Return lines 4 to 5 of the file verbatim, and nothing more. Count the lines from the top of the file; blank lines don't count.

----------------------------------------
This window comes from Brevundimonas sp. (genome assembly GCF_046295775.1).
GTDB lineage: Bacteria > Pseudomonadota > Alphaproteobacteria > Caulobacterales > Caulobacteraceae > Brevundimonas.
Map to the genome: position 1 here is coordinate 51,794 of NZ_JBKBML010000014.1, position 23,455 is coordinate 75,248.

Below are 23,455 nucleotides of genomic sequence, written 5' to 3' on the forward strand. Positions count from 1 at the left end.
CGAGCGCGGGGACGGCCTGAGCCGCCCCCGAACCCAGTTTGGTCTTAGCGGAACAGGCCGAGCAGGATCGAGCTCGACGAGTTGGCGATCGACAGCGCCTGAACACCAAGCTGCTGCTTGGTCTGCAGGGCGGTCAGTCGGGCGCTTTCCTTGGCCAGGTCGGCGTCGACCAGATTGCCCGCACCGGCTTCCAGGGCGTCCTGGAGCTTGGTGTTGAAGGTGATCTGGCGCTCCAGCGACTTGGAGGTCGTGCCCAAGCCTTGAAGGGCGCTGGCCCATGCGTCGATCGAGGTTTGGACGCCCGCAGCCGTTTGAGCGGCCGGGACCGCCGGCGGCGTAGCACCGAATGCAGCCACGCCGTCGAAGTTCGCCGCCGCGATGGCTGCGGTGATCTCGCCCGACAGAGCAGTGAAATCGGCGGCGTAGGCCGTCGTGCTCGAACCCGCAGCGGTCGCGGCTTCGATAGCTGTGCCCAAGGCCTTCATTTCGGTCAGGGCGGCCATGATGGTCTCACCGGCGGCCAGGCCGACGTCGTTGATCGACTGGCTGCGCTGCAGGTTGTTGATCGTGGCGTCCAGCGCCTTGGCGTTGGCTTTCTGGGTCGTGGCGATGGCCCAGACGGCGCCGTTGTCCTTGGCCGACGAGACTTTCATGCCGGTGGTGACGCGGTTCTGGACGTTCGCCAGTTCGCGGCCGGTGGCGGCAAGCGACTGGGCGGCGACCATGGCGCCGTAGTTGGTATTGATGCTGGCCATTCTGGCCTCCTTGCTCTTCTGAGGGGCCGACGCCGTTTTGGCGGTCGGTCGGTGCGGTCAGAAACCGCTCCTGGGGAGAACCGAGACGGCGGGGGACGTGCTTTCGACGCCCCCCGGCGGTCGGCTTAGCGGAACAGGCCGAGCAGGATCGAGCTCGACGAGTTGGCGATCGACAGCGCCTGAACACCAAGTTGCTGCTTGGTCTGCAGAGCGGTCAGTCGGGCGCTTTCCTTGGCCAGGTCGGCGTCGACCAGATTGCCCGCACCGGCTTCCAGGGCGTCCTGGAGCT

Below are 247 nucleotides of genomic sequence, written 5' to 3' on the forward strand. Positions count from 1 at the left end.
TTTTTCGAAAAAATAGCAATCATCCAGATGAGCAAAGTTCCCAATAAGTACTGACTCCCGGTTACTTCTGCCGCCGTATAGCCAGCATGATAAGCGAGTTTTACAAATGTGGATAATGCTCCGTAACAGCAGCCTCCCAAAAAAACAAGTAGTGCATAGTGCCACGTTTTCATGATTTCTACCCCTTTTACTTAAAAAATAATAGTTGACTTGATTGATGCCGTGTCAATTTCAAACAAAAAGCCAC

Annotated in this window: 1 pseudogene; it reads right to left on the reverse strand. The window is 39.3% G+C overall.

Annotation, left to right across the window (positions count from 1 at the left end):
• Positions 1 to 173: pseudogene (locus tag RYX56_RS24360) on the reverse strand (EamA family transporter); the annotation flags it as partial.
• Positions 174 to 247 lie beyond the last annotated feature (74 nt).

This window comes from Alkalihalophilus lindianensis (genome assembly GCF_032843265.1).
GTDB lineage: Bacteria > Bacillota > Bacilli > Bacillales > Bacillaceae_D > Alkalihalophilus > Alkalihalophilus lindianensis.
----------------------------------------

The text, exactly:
Below are 23,455 nucleotides of genomic sequence, written 5' to 3' on the forward strand. Positions count from 1 at the left end.
CGAGCGCGGGGACGGCCTGAGCCGCCCCCGAACCCAGTTTGGTCTTAGCGGAACAGGCCGAGCAGGATCGAGCTCGACGAGTTGGCGATCGACAGCGCCTGAACACCAAGCTGCTGCTTGGTCTGCAGGGCGGTCAGTCGGGCGCTTTCCTTGGCCAGGTCGGCGTCGACCAGATTGCCCGCACCGGCTTCCAGGGCGTCCTGGAGCTTGGTGTTGAAGGTGATCTGGCGCTCCAGCGACTTGGAGGTCGTGCCCAAGCCTTGAAGGGCGCTGGCCCATGCGTCGATCGAGGTTTGGACGCCCGCAGCCGTTTGAGCGGCCGGGACCGCCGGCGGCGTAGCACCGAATGCAGCCACGCCGTCGAAGTTCGCCGCCGCGATGGCTGCGGTGATCTCGCCCGACAGAGCAGTGAAATCGGCGGCGTAGGCCGTCGTGCTCGAACCCGCAGCGGTCGCGGCTTCGATAGCTGTGCCCAAGGCCTTCATTTCGGTCAGGGCGGCCATGATGGTCTCACCGGCGGCCAGGCCGACGTCGTTGATCGACTGGCTGCGCTGCAGGTTGTTGATCGTGGCGTCCAGCGCCTTGGCGTTGGCTTTCTGGGTCGTGGCGATGGCCCAGACGGCGCCGTTGTCCTTGGCCGACGAGACTTTCATGCCGGTGGTGACGCGGTTCTGGACGTTCGCCAGTTCGCGGCCGGTGGCGGCAAGCGACTGGGCGGCGACCATGGCGCCGTAGTTGGTATTGATGCTGGCCATTCTGGCCTCCTTGCTCTTCTGAGGGGCCGACGCCGTTTTGGCGGTCGGTCGGTGCGGTCAGAAACCGCTCCTGGGGAGAACCGAGACGGCGGGGGACGTGCTTTCGACGCCCCCCGGCGGTCGGCTTAGCGGAACAGGCCGAGCAGGATCGAGCTCGACGAGTTGGCGATCGACAGCGCCTGAACACCAAGTTGCTGCTTGGTCTGCAGAGCGGTCAGTCGGGCGCTTTCCTTGGCCAGGTCGGCGTCGACCAGATTGCCCGCACCGGCTTCCAGGGCGTCCTGGAGCT